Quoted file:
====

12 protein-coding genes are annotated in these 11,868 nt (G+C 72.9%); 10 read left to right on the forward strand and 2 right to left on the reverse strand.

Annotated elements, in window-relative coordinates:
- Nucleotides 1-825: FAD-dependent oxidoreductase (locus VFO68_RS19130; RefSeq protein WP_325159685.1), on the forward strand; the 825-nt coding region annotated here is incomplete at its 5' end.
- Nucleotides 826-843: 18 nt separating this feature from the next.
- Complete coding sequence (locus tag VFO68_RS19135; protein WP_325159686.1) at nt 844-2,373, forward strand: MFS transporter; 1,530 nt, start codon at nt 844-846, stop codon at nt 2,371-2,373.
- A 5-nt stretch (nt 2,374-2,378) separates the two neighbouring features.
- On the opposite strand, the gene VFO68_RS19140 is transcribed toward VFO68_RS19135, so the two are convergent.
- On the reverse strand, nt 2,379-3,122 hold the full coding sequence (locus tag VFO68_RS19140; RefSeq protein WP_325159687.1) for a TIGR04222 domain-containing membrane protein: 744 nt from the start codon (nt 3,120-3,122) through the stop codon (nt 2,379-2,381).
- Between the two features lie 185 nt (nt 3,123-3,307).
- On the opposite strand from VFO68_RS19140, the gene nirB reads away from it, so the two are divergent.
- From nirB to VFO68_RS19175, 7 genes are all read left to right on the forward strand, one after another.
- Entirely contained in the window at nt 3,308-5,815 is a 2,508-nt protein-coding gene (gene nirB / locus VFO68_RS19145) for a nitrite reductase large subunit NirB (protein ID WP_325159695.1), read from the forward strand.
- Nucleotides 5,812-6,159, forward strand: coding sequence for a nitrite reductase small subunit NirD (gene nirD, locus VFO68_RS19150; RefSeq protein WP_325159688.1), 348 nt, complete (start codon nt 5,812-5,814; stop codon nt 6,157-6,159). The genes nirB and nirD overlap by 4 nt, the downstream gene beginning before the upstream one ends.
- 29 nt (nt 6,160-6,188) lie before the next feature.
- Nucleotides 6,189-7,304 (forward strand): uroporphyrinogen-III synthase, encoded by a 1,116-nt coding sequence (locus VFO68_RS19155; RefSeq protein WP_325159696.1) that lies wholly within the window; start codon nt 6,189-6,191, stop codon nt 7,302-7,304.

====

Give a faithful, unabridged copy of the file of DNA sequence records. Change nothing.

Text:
12 protein-coding genes are annotated in these 11,868 nt (G+C 72.9%); 10 read left to right on the forward strand and 2 right to left on the reverse strand.

Annotated elements, in window-relative coordinates:
- Nucleotides 1-825: FAD-dependent oxidoreductase (locus VFO68_RS19130; RefSeq protein WP_325159685.1), on the forward strand; the 825-nt coding region annotated here is incomplete at its 5' end.
- Nucleotides 826-843: 18 nt separating this feature from the next.
- Complete coding sequence (locus tag VFO68_RS19135; protein WP_325159686.1) at nt 844-2,373, forward strand: MFS transporter; 1,530 nt, start codon at nt 844-846, stop codon at nt 2,371-2,373.
- A 5-nt stretch (nt 2,374-2,378) separates the two neighbouring features.
- On the opposite strand, the gene VFO68_RS19140 is transcribed toward VFO68_RS19135, so the two are convergent.
- On the reverse strand, nt 2,379-3,122 hold the full coding sequence (locus tag VFO68_RS19140; RefSeq protein WP_325159687.1) for a TIGR04222 domain-containing membrane protein: 744 nt from the start codon (nt 3,120-3,122) through the stop codon (nt 2,379-2,381).
- Between the two features lie 185 nt (nt 3,123-3,307).
- On the opposite strand from VFO68_RS19140, the gene nirB reads away from it, so the two are divergent.
- From nirB to VFO68_RS19175, 7 genes are all read left to right on the forward strand, one after another.
- Entirely contained in the window at nt 3,308-5,815 is a 2,508-nt protein-coding gene (gene nirB / locus VFO68_RS19145) for a nitrite reductase large subunit NirB (protein ID WP_325159695.1), read from the forward strand.
- Nucleotides 5,812-6,159, forward strand: coding sequence for a nitrite reductase small subunit NirD (gene nirD, locus VFO68_RS19150; RefSeq protein WP_325159688.1), 348 nt, complete (start codon nt 5,812-5,814; stop codon nt 6,157-6,159). The genes nirB and nirD overlap by 4 nt, the downstream gene beginning before the upstream one ends.
- 29 nt (nt 6,160-6,188) lie before the next feature.
- Nucleotides 6,189-7,304 (forward strand): uroporphyrinogen-III synthase, encoded by a 1,116-nt coding sequence (locus VFO68_RS19155; RefSeq protein WP_325159696.1) that lies wholly within the window; start codon nt 6,189-6,191, stop codon nt 7,302-7,304.